Background: High-flow nasal cannula (HFNC) can improve ventilatory function in patients with acute COPD exacerbation. However, its effect on clinical outcomes remains uncertain.
Methods: This randomized controlled trial was conducted from July 2017 to December 2020 in 16 tertiary hospitals in China. Patients with acute COPD exacerbation with mild hypercapnia (pH ≥ 7.35 and arterial partial pressure of carbon dioxide > 45 mmHg) were randomly assigned to either HFNC or conventional oxygen therapy. The primary outcome was the proportion of patients who met the criteria for intubation during hospitalization. Secondary outcomes included treatment failure (intolerance and need for non-invasive or invasive ventilation), length of hospital stay, hospital cost, mortality, and readmission at day 90.
Results: Among 337 randomized patients (median age, 70.0 years; 280 men [83.1%]; median pH 7.399; arterial partial pressure of carbon dioxide 51 mmHg), 330 completed the trial. 4/158 patients on HFNC and 1/172 patient on conventional oxygen therapy met the criteria for intubation (P = 0.198). Patients progressed to NPPV in both groups were comparable (15 [9.5%] in the HFNC group vs. 22 [12.8%] in the conventional oxygen therapy group; P = 0.343). Compared with conventional oxygen therapy, HFNC yielded a significantly longer median length of hospital stay (9.0 [interquartile range, 7.0-13.0] vs. 8.0 [interquartile range, 7.0-11.0] days) and a higher median hospital cost (approximately $2298 [interquartile range, $1613-$3782] vs. $2005 [interquartile range, $1439-$2968]). There were no significant differences in other secondary outcomes between groups.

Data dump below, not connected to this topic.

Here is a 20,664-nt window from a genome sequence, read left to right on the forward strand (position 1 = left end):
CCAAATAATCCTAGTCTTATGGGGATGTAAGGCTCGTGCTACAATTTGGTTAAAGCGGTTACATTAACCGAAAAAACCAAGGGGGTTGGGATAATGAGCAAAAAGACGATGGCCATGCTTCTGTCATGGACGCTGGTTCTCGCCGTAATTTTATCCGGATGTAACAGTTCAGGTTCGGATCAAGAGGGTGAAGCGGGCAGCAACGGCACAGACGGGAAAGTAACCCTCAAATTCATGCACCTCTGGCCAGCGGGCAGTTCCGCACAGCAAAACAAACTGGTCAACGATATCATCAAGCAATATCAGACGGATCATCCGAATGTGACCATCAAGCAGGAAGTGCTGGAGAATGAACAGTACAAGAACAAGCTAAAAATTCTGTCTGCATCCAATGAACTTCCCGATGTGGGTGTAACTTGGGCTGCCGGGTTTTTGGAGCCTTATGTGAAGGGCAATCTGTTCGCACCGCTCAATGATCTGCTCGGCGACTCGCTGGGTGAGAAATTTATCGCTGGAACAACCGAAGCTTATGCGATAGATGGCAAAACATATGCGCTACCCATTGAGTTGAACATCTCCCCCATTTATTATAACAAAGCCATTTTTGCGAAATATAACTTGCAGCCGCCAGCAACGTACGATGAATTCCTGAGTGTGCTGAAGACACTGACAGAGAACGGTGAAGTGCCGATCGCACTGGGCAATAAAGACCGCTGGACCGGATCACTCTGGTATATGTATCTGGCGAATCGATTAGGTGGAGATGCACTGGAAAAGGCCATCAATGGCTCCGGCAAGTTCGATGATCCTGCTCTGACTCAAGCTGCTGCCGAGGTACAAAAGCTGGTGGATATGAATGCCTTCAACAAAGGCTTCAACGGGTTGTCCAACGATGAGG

Conclusions: In this multi-center randomized controlled study, HFNC compared to conventional oxygen therapy did not reduce need for intubation among acute COPD exacerbation patients with mild hypercapnia. The future studies should focus on patients with acute COPD exacerbation with respiratory acidosis (pH < 7.35). However, because the primary outcome rate was well below expected, the study was underpowered to show a meaningful difference between the two treatment groups.
Trial registration: NCT03003559 . Registered on December 28, 2016.
Keywords: Chronic obstructive; High-flow nasal cannula; Hypercapnia; Pulmonary disease; Respiratory insufficiency; Respiratory support.
© 2022. The Author(s).